releasing "biblical" from its hijackers' grip

blog releasing the word biblical from hijackers gripyesterday, when i was flying home from the east coast after a visit with my oldest-son-who-is-in-college, i was reading USA today when a full-page ad with billy graham’s picture caught my eye.  here’s what it says:

vote biblical values tuesday november 6th.  the legacy we leave behind for our children, grandchildren, and this great nation is crucial.  as i approach my 94th birthday, i realize this election could be my last.  i believe it is vitally important that we cast our ballots for candidates who base their decisions on biblical principles and support the nation of israel.  i urge you to vote for those who protect the sanctity of life and support the biblical definition of marriage between a man and a woman.  vote for biblical values this november 6th, and pray with me that america will remain one nation under God. – billy graham, montreat, NC (paid for by the billy graham evangelistic association). 

my friend steve knight has already written about how jacked up that is, especially since billy graham has remained bipartisan for his entire life, advising liberal and conservative presidents alike.  his son is now controlling his communication.

a friend of mine shared this quote from billy graham with me yesterday, from 1979, when he opposed the “moral majority”: “i’m for morality, but morality goes beyond sex to human freedom and social justice…evangelists cannot be closely identified with any particular party or person. we have to stand in the middle in order to preach to all people, right and left.”

but the point here about the ad is the word biblical sells.  and tricks. and confuses.

yeah, the word biblical is such a loaded one! i can unequivocally say that i dislike it (much more more than the word “missional”, ha ha, and even though i love & value the bible) because of how it has been utterly mis-represented. it’s been hijacked & twisted so people who vote or believe in a certain direction are considered “unbiblical” while a certain other select group of people have the market cornered on what that means and have “God on their side.”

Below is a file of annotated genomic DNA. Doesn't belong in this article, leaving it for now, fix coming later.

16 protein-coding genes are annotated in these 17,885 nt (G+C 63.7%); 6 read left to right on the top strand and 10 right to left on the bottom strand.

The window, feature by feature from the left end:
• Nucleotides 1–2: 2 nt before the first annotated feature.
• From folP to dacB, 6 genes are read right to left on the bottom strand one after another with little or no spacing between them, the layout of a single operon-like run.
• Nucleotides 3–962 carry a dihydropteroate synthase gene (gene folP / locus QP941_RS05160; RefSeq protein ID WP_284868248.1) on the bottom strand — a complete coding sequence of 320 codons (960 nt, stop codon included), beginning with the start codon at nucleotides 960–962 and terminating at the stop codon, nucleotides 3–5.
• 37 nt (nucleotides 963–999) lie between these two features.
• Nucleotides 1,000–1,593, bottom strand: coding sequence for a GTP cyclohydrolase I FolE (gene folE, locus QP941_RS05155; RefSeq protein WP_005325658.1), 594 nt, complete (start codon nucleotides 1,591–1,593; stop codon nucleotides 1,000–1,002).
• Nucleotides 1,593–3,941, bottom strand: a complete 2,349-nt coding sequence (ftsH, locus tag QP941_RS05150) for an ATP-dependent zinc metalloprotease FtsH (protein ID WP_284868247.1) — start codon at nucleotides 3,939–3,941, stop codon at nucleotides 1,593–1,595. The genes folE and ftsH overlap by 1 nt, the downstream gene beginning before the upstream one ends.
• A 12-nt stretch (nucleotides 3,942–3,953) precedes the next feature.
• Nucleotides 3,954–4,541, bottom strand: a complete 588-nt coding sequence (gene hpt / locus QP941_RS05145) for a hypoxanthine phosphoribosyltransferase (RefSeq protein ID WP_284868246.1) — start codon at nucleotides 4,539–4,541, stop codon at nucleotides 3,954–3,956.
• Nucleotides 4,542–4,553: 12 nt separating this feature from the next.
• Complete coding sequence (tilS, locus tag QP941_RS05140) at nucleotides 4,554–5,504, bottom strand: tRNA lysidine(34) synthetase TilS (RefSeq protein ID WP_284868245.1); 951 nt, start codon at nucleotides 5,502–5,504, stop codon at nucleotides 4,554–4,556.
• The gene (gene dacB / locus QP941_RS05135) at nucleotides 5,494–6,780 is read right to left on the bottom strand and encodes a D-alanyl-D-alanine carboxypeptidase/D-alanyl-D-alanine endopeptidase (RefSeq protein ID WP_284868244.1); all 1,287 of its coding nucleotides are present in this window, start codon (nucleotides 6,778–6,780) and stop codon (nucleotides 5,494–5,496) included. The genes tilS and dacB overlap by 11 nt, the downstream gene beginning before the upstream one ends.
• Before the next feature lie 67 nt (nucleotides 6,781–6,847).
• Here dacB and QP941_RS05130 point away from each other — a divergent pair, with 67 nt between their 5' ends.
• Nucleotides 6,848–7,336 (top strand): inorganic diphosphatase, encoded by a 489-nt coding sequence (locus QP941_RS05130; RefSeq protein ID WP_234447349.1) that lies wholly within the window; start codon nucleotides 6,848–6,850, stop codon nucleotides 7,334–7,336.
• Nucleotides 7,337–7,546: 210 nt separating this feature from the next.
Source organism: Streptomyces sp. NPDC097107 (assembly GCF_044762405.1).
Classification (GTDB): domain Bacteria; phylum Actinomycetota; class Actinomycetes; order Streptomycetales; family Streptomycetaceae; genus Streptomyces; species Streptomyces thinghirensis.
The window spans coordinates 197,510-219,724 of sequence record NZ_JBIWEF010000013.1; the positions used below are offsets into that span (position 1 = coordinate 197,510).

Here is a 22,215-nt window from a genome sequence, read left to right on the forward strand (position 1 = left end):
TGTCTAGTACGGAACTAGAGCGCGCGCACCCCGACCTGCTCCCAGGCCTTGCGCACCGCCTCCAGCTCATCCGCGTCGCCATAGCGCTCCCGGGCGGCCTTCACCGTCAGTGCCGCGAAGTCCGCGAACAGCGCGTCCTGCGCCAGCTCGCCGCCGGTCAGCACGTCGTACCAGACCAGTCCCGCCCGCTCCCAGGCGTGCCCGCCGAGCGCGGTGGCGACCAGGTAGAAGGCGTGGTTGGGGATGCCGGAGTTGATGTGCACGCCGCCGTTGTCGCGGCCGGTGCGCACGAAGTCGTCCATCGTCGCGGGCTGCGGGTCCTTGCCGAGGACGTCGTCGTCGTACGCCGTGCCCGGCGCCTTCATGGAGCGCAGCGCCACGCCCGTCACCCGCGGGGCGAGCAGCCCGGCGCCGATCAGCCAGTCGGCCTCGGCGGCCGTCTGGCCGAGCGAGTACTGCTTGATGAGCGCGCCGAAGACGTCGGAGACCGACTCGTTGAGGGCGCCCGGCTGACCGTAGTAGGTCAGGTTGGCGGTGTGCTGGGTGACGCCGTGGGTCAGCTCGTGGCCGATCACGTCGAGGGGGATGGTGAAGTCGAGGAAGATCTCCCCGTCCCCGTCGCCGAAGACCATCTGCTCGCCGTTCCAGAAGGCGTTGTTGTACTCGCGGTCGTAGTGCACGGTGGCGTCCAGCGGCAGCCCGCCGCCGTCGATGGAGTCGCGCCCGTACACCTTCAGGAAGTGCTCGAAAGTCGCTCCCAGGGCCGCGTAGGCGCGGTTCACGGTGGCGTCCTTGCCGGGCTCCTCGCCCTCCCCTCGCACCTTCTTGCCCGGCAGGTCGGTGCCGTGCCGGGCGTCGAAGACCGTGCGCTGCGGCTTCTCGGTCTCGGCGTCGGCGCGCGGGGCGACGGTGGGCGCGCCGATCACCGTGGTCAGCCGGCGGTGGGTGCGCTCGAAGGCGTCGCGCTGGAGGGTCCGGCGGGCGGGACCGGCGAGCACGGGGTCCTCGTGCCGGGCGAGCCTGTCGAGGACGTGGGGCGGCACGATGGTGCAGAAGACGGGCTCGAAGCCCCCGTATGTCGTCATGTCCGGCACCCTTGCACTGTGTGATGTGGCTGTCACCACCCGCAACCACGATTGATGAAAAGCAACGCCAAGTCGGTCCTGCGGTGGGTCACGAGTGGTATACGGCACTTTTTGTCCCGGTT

it also strikes another personal chord because i am sometimes criticized for not being “biblical” enough.  as someone who is pretty into Jesus, it feels insulting, and it’s mainly because i don’t quote a lot of bible verses & support certain conservative views.  really, on the whole, when used in the context of this advertisement, “biblical” is about two primary areas: being against-homosexuality, especially gay marriage, and remaining against abortion.  these then get tangled up in “family values” that has the most to do with a God-centered america.

the last i read, these things were not the central tenets of the Bible.  they are not things Jesus talked about.  in fact, what he was railing against was people who had hijacked religion and were focused on the law instead of love.  who used the law to burden people.  who proudly professed they had the market cornered on God when really they had strayed far from what he had in mind.

when i think of the word “biblical”, these are some thoughts that come to mind:

caring for the poor, the lepers, the widows, the orphans, the marginalized.

equality and freedom for all–men & women, rich & poor, sick & healthy

worrying about our own sin instead of the sins of others.

sacrificing our lives, comfort, hearts, time, money, pride, and energy on behalf of others. 

radical forgiveness and loving our enemies.

justice, mercy, humility.   

how come we don’t seem to associate these things with being biblical when they are the far bigger message in scripture?

my take is that it’s because these things are way harder than talking about abortion, gay marriage, and a God-centered america.

i respect that we all have different views on biblical interpretation, some more conservative or liberal than others.  i love that part.  it’s interesting & challenging & we’re supposed to live with that tension.  but it makes me sad that “biblical” has become a way to say to others–“we’re with the real God and you’re not”. and that’s not fair.

i’d love for us to be more honest about how the word “biblical” has been misused for political and church-marketing gain.

i’d love to have more honest conversations about how we slap the word “biblical” on things and hide behind it instead of wrestling with the reality that people see the scriptures differently from us (and still love God).

i’d love to unhook the word from being associated with conservative politics & worldviews and have it more readily attached to Jesus’ crazy-upside-down-ways of love & hope & freedom & equality & mercy & compassion & justice.

i’d love to have the focus shift from picking apart particular bible passages as a great distraction to actively, tangibly, passionately living the principles Jesus modeled for us in the Bible because that’s the work of our lives.

yeah, i’d really love to release the word biblical from its hijackers’ grip.  it deserves better!







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Kathy Escobar